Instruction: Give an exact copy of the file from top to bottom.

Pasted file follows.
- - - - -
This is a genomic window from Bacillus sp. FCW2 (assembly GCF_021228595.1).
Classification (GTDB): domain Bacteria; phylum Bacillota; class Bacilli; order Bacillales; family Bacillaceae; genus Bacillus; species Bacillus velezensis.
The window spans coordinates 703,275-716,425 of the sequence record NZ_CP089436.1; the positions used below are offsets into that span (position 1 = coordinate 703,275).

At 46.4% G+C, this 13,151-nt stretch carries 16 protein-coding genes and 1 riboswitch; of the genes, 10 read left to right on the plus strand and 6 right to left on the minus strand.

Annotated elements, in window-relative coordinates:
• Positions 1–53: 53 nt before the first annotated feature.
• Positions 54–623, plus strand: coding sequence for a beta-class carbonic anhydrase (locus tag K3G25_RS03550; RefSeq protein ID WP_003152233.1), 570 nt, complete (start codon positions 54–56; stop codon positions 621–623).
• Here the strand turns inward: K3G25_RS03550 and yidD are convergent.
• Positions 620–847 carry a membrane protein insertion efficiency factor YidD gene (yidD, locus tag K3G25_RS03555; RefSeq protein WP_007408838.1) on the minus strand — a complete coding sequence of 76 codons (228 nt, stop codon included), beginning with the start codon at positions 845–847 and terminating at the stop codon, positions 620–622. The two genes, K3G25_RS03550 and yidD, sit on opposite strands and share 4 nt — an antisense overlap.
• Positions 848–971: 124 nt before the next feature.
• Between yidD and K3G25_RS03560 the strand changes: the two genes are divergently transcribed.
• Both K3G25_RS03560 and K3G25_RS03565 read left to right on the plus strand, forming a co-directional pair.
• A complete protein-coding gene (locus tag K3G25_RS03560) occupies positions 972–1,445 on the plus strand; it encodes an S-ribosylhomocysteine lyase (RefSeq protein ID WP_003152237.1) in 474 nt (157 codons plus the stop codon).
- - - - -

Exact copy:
This is a genomic window from Bacillus sp. FCW2 (assembly GCF_021228595.1).
Classification (GTDB): domain Bacteria; phylum Bacillota; class Bacilli; order Bacillales; family Bacillaceae; genus Bacillus; species Bacillus velezensis.
The window spans coordinates 703,275-716,425 of the sequence record NZ_CP089436.1; the positions used below are offsets into that span (position 1 = coordinate 703,275).

At 46.4% G+C, this 13,151-nt stretch carries 16 protein-coding genes and 1 riboswitch; of the genes, 10 read left to right on the plus strand and 6 right to left on the minus strand.

Annotated elements, in window-relative coordinates:
• Positions 1–53: 53 nt before the first annotated feature.
• Positions 54–623, plus strand: coding sequence for a beta-class carbonic anhydrase (locus tag K3G25_RS03550; RefSeq protein ID WP_003152233.1), 570 nt, complete (start codon positions 54–56; stop codon positions 621–623).
• Here the strand turns inward: K3G25_RS03550 and yidD are convergent.
• Positions 620–847 carry a membrane protein insertion efficiency factor YidD gene (yidD, locus tag K3G25_RS03555; RefSeq protein WP_007408838.1) on the minus strand — a complete coding sequence of 76 codons (228 nt, stop codon included), beginning with the start codon at positions 845–847 and terminating at the stop codon, positions 620–622. The two genes, K3G25_RS03550 and yidD, sit on opposite strands and share 4 nt — an antisense overlap.
• Positions 848–971: 124 nt before the next feature.
• Between yidD and K3G25_RS03560 the strand changes: the two genes are divergently transcribed.
• Both K3G25_RS03560 and K3G25_RS03565 read left to right on the plus strand, forming a co-directional pair.
• A complete protein-coding gene (locus tag K3G25_RS03560) occupies positions 972–1,445 on the plus strand; it encodes an S-ribosylhomocysteine lyase (RefSeq protein ID WP_003152237.1) in 474 nt (157 codons plus the stop codon).